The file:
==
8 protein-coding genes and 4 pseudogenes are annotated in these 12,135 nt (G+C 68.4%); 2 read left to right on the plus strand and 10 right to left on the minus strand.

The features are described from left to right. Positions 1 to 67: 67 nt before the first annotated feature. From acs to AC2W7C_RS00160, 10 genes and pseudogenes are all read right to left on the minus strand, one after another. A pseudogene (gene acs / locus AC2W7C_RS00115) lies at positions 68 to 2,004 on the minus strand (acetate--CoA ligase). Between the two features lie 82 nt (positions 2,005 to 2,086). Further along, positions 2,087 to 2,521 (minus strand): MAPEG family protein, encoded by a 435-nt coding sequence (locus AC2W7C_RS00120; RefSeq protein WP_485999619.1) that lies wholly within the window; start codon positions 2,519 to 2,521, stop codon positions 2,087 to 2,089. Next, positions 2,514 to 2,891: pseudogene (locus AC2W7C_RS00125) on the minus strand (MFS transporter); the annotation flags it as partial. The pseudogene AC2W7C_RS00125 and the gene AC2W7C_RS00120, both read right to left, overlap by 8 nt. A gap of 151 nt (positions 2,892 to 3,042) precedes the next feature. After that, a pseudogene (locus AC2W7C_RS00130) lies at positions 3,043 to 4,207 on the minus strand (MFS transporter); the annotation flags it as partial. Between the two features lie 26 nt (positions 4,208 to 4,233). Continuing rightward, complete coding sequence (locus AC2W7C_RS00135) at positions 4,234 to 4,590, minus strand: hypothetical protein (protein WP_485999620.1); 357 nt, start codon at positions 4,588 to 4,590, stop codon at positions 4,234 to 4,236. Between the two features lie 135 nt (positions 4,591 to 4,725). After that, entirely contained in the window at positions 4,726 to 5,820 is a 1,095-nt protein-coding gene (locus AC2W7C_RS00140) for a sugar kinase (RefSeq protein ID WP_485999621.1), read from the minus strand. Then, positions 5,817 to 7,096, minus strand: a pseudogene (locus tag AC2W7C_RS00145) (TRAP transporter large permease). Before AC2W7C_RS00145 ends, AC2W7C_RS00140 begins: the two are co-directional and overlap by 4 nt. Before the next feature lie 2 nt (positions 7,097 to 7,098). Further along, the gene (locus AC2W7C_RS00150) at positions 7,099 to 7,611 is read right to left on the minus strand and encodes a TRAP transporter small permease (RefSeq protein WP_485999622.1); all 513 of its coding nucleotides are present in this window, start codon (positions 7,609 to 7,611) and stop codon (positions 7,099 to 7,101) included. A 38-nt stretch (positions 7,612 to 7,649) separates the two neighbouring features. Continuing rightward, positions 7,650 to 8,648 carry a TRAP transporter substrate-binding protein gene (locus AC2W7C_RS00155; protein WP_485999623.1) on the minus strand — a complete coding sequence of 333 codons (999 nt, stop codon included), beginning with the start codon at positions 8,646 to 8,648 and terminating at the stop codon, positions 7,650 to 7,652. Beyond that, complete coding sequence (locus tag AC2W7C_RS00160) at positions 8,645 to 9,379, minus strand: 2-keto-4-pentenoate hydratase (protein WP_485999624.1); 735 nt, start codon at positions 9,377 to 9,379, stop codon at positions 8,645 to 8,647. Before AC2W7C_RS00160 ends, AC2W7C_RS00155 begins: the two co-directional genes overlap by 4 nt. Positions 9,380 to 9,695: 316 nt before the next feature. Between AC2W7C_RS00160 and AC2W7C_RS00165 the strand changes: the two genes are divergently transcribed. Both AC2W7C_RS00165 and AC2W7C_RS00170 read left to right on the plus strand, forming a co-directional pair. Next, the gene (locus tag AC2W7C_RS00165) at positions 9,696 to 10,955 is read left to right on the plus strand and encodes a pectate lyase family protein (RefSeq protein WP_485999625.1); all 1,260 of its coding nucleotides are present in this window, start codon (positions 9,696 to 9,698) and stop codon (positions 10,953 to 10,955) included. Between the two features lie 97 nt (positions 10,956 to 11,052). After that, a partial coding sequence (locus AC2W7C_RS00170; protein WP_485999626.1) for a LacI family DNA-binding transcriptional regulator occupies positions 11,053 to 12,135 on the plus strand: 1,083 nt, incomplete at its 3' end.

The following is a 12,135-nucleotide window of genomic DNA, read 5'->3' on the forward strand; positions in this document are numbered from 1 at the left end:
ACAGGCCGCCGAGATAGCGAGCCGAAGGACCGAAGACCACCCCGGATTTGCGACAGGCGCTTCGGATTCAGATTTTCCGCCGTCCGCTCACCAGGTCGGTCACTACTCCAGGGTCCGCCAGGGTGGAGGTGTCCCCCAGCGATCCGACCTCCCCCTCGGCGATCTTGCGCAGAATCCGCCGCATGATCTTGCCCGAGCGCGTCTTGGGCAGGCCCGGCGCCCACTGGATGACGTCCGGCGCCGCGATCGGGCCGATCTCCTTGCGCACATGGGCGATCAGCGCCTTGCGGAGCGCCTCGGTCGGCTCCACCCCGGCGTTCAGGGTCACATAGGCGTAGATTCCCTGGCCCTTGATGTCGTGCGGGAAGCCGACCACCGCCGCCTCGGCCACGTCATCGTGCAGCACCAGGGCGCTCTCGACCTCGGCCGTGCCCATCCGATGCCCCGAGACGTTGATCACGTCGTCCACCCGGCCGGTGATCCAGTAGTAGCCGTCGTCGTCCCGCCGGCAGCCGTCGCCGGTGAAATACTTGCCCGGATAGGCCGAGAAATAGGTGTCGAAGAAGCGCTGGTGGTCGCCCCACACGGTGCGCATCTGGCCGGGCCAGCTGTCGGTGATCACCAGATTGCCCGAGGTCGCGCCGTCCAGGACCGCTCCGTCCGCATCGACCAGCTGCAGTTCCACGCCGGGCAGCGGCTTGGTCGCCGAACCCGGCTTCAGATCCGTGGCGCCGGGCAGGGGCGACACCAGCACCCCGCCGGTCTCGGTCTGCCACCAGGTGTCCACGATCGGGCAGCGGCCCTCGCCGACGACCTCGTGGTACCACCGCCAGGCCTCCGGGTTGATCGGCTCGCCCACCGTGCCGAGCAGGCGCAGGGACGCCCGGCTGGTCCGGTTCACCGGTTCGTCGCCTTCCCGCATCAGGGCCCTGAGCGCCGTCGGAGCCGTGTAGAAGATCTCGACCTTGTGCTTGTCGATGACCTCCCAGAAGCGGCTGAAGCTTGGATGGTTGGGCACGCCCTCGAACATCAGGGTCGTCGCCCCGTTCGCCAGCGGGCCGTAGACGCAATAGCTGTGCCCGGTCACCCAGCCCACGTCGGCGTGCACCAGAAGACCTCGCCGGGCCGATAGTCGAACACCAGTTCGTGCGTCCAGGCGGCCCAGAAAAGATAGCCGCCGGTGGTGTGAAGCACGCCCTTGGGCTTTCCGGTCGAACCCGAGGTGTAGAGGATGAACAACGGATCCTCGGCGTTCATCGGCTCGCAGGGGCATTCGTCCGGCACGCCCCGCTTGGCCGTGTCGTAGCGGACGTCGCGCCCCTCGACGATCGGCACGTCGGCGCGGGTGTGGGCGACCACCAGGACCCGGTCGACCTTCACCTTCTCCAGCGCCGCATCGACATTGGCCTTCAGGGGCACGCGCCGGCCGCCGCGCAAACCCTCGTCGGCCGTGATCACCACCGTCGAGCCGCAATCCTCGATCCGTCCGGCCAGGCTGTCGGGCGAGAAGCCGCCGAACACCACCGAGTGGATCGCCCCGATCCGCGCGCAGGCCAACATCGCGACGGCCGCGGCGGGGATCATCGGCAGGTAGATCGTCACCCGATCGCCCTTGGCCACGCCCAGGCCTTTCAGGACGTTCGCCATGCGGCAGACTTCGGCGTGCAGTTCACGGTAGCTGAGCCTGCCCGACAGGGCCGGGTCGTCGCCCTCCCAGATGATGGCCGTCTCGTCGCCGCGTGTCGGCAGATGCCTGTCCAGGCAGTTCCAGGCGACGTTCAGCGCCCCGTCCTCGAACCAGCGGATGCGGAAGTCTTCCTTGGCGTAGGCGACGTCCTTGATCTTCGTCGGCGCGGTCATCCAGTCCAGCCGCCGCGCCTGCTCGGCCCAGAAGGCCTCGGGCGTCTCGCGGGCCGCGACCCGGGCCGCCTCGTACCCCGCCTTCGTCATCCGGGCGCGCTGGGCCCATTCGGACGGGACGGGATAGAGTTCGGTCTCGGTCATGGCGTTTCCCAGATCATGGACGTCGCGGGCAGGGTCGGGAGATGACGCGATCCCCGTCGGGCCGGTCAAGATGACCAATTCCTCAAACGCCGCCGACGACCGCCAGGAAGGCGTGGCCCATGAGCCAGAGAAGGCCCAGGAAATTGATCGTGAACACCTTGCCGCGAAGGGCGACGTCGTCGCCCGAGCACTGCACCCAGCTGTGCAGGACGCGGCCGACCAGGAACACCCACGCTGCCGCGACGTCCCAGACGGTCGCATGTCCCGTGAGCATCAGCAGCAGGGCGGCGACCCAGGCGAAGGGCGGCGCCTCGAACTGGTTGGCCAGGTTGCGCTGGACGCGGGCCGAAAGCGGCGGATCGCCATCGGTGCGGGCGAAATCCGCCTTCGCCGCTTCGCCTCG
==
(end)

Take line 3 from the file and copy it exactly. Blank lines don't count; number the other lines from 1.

The following is a 12,135-nucleotide window of genomic DNA, read 5'->3' on the forward strand; positions in this document are numbered from 1 at the left end: